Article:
Rick Belrow Livingston, in love with Broadway star Lisa, is sentenced to 30 days in jail for speeding through a small town. He persuades the judge's daughter Cindy to let him leave for one ... See full summary »
A musical remake of Ninotchka: After three bumbling Soviet agents fail in their mission to retrieve a straying Soviet composer from Paris, the beautiful, ultra-serious Ninotchka is sent to ... See full summary »
In Buenos Aires, a man who has decreed that his daughters must marry in order of age allows an American dancer to perform at his club under the condition that he play suitor to his second-oldest daughter.
William A. Seiter
Sailor Danny Xavier Smith and two other gobs try to save his sister Susan's virtue. She wants to get a role in the show "Hit the Deck". After wrecking the producers hotel suite, they land ... See full summary »
Chuck Rodwell is a gambling cowboy who discovers that he's lucky at the roulette wheel if he holds hands with dancer Marie. However, Marie doesn't like to hold hands with him, at least not to begin with...Written by
When Dan Dailey drives to his ranch he exits his car and opens the drive way gate. He drives into the ranch without closing the gate, but cattle are loose which he drives past and would walk out the open gate to wander off. See more »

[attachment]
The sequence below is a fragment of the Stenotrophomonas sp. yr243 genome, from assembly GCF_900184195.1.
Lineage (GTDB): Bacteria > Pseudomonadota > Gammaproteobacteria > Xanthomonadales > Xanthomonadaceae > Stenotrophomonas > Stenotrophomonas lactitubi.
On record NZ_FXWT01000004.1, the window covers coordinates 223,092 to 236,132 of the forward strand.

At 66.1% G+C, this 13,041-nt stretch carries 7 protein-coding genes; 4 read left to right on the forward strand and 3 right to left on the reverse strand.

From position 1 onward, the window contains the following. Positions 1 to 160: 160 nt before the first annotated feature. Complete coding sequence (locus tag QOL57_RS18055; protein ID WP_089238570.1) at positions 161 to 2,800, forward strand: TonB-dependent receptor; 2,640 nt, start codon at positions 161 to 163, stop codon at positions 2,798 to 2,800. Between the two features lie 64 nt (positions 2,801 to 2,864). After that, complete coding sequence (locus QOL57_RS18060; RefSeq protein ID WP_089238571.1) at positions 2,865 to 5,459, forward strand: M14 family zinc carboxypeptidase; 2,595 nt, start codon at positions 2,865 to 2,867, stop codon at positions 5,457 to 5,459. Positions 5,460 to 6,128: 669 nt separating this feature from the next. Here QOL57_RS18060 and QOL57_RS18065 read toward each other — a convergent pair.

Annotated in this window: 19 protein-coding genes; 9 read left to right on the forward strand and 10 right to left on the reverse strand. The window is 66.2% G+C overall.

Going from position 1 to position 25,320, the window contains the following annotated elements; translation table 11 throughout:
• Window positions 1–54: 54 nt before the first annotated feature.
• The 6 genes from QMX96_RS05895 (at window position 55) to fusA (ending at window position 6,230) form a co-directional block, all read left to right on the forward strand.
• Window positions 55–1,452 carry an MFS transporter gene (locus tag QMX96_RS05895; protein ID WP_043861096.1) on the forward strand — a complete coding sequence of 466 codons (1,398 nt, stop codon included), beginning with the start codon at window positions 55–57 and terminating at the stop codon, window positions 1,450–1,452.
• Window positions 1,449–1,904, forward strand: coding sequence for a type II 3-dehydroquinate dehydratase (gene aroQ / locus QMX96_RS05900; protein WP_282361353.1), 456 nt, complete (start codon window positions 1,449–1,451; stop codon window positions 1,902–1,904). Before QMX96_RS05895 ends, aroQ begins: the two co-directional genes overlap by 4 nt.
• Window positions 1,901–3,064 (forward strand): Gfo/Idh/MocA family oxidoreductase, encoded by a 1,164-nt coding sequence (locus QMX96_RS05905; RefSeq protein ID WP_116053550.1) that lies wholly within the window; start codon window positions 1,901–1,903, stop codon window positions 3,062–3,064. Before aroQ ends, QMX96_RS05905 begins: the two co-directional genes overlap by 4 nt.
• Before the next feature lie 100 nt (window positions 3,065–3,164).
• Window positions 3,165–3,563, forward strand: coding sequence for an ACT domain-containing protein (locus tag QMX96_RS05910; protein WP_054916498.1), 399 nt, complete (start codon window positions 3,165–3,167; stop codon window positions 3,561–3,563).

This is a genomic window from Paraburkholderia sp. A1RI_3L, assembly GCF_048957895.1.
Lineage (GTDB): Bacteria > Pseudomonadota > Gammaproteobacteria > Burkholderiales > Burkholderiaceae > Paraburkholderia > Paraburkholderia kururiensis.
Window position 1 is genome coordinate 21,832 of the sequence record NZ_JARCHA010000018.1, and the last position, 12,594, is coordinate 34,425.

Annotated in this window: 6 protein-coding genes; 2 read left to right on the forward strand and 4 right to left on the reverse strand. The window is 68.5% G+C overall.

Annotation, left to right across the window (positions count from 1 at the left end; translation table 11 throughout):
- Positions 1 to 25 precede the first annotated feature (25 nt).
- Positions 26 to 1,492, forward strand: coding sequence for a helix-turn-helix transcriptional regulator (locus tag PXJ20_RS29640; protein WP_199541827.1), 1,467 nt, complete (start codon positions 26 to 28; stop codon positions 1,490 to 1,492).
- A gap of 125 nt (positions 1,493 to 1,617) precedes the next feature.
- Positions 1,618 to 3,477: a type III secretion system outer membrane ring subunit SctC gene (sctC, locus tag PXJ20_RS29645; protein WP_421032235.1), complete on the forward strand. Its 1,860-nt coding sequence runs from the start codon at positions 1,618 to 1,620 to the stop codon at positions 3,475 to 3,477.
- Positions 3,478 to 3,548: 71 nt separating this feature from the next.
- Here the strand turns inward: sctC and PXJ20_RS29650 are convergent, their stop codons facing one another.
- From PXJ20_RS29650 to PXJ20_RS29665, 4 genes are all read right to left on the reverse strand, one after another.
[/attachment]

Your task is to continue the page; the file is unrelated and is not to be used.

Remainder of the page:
The only thing that could possibly keep me from opening here would be my deciding not to, not your deciding anything. If I made a fool of myself last night, why shouldn't I? If I want to Can-Can down Main Street or gamble with him or not gamble with him, why shouldn't I? Let's get this straight Mr. Culdane, what I do or I don't do, depends entirely on me!
Man, that's nobody, that's a tiger!
Whatever she is, she can have me.
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All I remembered was a silly plot, with gambler Dan Dailey and ballerina Cyd Charisse winning at roulette every time they hold hands. It's unimposing stuff, and while screenwriter Isobel Lennart always gave her women characters more to act than most of her male counterparts, this is a pretty thin plot peg. But this wide-screen MGM musical from 1956 does have a lot to recommend it. Dailey, much more of an actor than most dancers, is at his most appealing here, in a glove-fitting role (you only wish he had more to dance), and Charisse, never the most nimble of actresses, loosens up more than usual, looks as sensational as ever, and dances like a dream. There's a fun supporting cast including Lili Darvas, Agnes Moorehead, Jim Backus, a scheming Paul Henreid, and Liliane Montevecchi (decades later, Charisse would replace her on Broadway in "Grand Hotel"), a slew of specialty acts, and, best of all, a Cinemascope look at what Vegas looked like in the '50s. What great cars, great clothes, great colors, how luxe and overstuffed it all is. Produced by Joe Pasternak, who never had as sure a touch as his Metro counterpart Arthur Freed, and directed anonymously by Roy Rowland, it's longer than it has to be and has few surprises. But there's plenty to look at, and we do buy the central romance and want these two to end up together.
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